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Key matchup: Redskins QB Robert Griffin III vs. Giants defensive coordinator Perry Fewell

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Posted Oct. 18, 2012 @ 11:47 p.m. ET
By Eric Edholm

Redskins QB Robert Griffin III vs. Giants defensive coordinator Perry Fewell

Defensive coordinators still don’t know how to defend Griffin. Most teams have opted to rush four and play zone behind it, afraid of having the defensive backs’ eyes anywhere but on the backfield. With that approach, the results have been mixed. Although Griffin has thrown two interceptions with only two TD passes in 126 attempts, he’s completing almost 70 percent of his passes, per STATS LLC.

On one of the few blitzes the Vikings sent at him last week, Griffin burned them with a 76-yard TD run. Overall on the season, Griffin has thrown the ball well, too, against five or more rushers: He has completed 17-of-24 passes with three TDs and no interceptions. Griffin’s poise in pressure situations has been obvious, and the only team to really rattle him was the Bengals in the first half when the Redskins had protection problems following the injury to OLT Trent Wiliams.

Griffin also has benefited from the running of fellow rookie, RB Alfred Morris. A no-nonsense, one-cut zone runner, Morris has consistently gotten what is blocked for him and put Griffin in great second- and third-down situations. So, even in a game in which WR Pierre Garcon (back) might not be able to go, the passing options look to be in decent shape with the play-action potential and the increased roles for TE Fred Davis and WR Santana Moss of late.

The Giants showed last week that they still can pressure and cover, sacking the 49ers’ quarterbacks six times (including mobile "Wildcat" QB Colin Kaepernick twice) and collecting three interceptions. Both had come into question previously. And the fact that the Giants have defended two athletic quarterbacks, Carolina’s Cam Newton and Philadelphia’s Michael Vick, probably helps when coordinator Perry Fewell comes up with his game plan.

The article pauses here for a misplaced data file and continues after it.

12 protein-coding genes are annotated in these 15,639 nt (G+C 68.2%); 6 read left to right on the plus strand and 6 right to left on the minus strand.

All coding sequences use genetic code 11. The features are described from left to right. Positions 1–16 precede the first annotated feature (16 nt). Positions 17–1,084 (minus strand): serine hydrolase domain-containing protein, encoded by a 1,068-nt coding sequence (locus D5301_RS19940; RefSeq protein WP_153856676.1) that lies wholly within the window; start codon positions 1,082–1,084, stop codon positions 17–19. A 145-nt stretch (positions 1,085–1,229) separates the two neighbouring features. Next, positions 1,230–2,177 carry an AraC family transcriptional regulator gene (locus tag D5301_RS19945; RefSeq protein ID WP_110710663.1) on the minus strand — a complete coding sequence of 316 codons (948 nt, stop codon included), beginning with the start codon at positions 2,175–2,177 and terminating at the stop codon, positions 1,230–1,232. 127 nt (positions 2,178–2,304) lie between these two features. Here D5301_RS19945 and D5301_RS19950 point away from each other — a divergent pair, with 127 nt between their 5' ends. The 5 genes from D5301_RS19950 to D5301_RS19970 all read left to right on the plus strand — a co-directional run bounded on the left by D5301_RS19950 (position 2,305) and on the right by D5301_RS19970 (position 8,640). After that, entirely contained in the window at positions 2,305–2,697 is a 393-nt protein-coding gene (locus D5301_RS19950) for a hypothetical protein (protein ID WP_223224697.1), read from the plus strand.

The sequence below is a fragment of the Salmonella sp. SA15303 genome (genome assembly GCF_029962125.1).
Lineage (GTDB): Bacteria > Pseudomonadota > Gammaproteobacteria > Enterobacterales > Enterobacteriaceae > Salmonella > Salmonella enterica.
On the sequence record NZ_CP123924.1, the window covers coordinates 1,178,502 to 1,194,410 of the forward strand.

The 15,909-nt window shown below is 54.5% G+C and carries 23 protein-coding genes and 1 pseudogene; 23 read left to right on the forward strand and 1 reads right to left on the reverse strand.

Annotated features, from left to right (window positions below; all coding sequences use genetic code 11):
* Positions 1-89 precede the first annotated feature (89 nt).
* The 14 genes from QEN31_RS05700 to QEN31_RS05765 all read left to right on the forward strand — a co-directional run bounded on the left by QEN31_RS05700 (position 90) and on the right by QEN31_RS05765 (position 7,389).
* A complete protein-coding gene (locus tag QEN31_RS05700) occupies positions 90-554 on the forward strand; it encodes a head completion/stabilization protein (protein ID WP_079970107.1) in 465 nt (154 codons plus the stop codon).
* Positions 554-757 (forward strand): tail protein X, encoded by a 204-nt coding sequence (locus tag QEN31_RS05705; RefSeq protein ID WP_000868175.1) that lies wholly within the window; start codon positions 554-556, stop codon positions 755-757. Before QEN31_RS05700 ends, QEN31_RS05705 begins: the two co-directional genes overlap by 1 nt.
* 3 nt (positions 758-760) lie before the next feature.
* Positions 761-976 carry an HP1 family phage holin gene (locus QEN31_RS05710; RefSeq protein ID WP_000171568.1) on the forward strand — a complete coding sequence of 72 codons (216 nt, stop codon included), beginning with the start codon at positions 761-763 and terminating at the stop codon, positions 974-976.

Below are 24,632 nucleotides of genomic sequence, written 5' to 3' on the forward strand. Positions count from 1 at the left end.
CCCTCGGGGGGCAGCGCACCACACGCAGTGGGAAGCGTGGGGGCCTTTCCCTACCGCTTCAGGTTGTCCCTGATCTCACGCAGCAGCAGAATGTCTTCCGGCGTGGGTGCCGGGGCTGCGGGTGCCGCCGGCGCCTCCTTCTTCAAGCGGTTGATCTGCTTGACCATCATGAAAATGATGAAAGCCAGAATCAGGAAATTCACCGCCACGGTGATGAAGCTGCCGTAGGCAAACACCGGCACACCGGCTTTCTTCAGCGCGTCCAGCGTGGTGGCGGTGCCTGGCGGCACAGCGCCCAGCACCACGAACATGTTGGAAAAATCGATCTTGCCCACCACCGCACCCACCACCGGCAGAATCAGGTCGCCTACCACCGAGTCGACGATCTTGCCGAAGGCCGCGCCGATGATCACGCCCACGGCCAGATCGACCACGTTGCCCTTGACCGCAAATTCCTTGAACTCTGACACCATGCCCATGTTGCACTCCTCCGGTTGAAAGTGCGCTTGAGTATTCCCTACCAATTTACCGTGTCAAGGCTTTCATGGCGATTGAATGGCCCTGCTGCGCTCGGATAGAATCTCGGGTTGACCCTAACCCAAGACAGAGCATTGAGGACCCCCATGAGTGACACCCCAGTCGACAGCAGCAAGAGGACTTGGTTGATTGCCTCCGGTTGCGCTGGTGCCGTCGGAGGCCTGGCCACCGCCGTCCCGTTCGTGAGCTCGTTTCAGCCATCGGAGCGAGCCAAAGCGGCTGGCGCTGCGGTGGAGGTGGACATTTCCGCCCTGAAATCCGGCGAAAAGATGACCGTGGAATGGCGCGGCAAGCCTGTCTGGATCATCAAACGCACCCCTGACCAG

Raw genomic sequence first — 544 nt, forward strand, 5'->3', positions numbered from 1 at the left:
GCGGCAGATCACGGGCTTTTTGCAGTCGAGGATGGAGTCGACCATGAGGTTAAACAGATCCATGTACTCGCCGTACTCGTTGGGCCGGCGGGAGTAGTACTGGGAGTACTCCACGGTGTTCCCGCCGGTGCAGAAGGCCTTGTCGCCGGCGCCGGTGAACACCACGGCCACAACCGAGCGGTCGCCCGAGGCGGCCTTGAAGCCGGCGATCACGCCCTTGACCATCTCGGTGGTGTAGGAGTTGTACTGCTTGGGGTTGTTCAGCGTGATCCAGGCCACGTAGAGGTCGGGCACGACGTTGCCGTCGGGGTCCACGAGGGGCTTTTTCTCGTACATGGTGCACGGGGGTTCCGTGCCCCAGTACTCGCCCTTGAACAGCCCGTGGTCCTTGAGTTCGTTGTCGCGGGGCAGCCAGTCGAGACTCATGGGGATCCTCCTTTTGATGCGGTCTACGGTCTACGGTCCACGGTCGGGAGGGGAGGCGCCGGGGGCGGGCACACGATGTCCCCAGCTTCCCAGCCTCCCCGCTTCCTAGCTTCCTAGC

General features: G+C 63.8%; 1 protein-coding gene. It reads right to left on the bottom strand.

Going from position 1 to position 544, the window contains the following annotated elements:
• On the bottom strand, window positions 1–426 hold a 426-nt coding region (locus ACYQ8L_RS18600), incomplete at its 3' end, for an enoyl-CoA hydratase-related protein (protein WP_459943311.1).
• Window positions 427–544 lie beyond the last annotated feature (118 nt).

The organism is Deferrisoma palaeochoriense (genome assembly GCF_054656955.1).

New York, too, is likely to rush four a lot of the time. But don’t be shocked if the Giants use more zone pressures than normal in an effort to confuse Griffin and eliminate some of his hot routes. The Giants mixed up their pressure packages last week, rotating in Marvin Austin and Adrien Tracy and moving Mathias Kiwanuka around effectively, and more as an end than as a linebacker. Those versatile players, along with star DEs Justin Tuck and Jason Pierre-Paul, should create some mismatches up front and help pressure the rookie.

The Redskins run lots of rollouts, bootlegs and waggles and love to get Griffin in space. But they are far from afraid to go into a rhythm passing game and use three- and five-step drops. The play-calling, for the most part, has been very good — and unpredictable at times, too. The Giants will try to fool Griffin, but it’s hard not to be a little bit on your heels defensively with such an athletic QB. They also don’t want to get too cute defensively and get away from what they do best — which is pressure with the front four and not resort to wanton blitzing.

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